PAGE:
WASILLA — Teagen Tanner wasn’t wearing a helmet when she nearly died in a four-wheeler accident that landed her in intensive care for two weeks in 2015.
Tanner and a friend, on a trip to Homer, jumped in a side-by-side to pick up some ketchup at a nearby campsite. The ATV was only going about 7 mph when it rolled. Tanner ended up with a brain injury and nearly half her scalp torn off.
As she recovered, facing what would be a year of multiple surgeries and lengthy rehab, Tanner said she “started to get into a really dark place” and had to make the choice to pull up.
She told herself, “I’m starting a charity to make sure this doesn’t happen to anyone else.”
Today, Helmets On Heads — the nonprofit Tanner founded that year — has given away 875 ATV, motorcycle, bicycle and equestrian helmets across Alaska, from Northway to Naknek, as well as Anchorage, Mat-Su, the Kenai Peninsula and Fairbanks. The group goes to schools and community events, and also distributes gear to individuals and families in Wasilla.
Nurses in Naknek asked for the helmets, Tanner said. Everybody in that Bristol Bay community uses four-wheelers to get around and there are limited medical resources to respond to emergencies.
Much of the group’s outreach targets younger people, but they’re available to anyone who needs them, Tanner said during a recent interview at her home near Wasilla. A bright red trailer held 65 bike and ATV helmets ranging in size from XS youth to XXXL adult.
An average ATV helmet retails for about $160, Tanner said. She gets most of the nonprofit’s supplies for half price from Bell Helmets. Much of the group’s funding comes from donations, sponsors or grants.
Parents can also learn safety lessons if their children start wearing helmets, she said. “It becomes a generational ripple effect.”
Alaskans use all-terrain vehicles for everything, from fun rides and quick runs to the store to full-on transportation. They don’t always wear helmets.
Alaska has one of the highest rates of people experiencing traumatic brain injuries in the nation, according to the Alaska Department of Health and Social Services.
From 2012 to 2016, about one out of every five reported injuries in Alaska included a brain injury, according to an analysis done by the Alaska Native Tribal Health Consortium. The analysis found ATV and snowmachine crashes are among the leading causes of traumatic brain injuries in Alaska, along with falls, other motor vehicle crashes and assault.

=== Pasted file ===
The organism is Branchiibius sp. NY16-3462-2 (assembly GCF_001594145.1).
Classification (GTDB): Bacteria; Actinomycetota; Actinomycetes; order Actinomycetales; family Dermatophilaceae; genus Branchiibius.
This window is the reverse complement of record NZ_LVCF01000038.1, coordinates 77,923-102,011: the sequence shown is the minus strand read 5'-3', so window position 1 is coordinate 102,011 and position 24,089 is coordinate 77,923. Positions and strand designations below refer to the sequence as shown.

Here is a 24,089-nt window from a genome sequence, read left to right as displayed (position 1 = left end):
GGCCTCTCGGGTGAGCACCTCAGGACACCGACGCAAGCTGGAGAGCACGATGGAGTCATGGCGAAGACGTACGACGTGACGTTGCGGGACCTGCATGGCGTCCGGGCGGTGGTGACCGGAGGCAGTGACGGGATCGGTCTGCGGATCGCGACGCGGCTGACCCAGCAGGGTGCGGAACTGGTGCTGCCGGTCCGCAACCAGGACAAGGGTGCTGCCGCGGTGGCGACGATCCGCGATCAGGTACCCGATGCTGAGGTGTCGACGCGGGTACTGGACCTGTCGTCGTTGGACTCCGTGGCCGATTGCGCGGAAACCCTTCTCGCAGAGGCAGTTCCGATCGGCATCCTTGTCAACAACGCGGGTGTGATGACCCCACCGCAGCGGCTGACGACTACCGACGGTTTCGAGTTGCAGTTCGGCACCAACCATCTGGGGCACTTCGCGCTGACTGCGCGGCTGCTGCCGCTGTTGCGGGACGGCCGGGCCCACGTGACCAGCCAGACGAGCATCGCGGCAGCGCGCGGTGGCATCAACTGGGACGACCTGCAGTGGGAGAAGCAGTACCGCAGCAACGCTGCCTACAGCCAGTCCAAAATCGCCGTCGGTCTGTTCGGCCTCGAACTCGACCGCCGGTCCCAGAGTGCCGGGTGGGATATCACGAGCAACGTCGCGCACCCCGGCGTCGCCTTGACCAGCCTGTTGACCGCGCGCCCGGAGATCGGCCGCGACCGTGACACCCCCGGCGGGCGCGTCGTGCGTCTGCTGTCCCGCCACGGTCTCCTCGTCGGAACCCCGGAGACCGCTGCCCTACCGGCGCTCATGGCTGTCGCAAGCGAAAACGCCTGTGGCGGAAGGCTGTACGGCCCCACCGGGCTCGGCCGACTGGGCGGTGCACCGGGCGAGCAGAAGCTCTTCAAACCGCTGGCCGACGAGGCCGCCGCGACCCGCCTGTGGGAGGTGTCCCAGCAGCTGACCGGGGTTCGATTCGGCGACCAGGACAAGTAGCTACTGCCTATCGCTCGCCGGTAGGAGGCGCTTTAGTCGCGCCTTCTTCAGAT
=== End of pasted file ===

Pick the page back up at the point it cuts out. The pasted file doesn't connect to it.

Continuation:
In 2019, the Alaska Native Medical Center reported an increase in head injuries — many involving people not wearing helmets on ATVs.
Tanner said she expects to be especially busy giving away helmets in the coming weeks, with the nonprofit’s return to events put off by the pandemic, but also with hot weather in the forecast. She said Helmets On Heads is talking about updating their educational materials to reflect a statewide rule change that allows ATVs on public roadways provided the speed limit is 45 mph or lower.
A number of communities already banned four-wheelers on roads or opted out last year, citing safety concerns including those raised by transportation experts, local police and firefighters. Cities that prohibit ATVs on roads include Anchorage, Palmer, Wasilla, Fairbanks, Homer, Valdez, Juneau, Kenai and Soldotna.
In areas where riding on roads is legal now, the new rule comes with new requirements including working headlights, brake lights and helmets for passengers.
“We want to create some more education around that, so we can be not just a resource for safety but stay current on regulations,” Tanner said.
Now 29, she works as director of events for Kristan Cole Team and bears the scar from her 2015 accident. It curves from her hairline and continues nearly to her right ear. She still gets therapy for her traumatic brain injury and deals with some lingering memory issues and light sensitivity.
With a family’s permission, Tanner will show children the grisly photos taken in the aftermath of her accident and tell them how slow the machine was going — and how fast things can go terribly wrong.
She finally got back on a side-by-side last year.
“I’m pretty solid now,” Tanner said before loading up her Toyota RAV4 for a trip into Wasilla to meet three families who requested helmets. “I’m very, very blessed that not only I made it, but I get to share my story with others and help them stay safe.”
For more information, email HelmetOnHeads@gmail.com or go to the group’s Facebook page.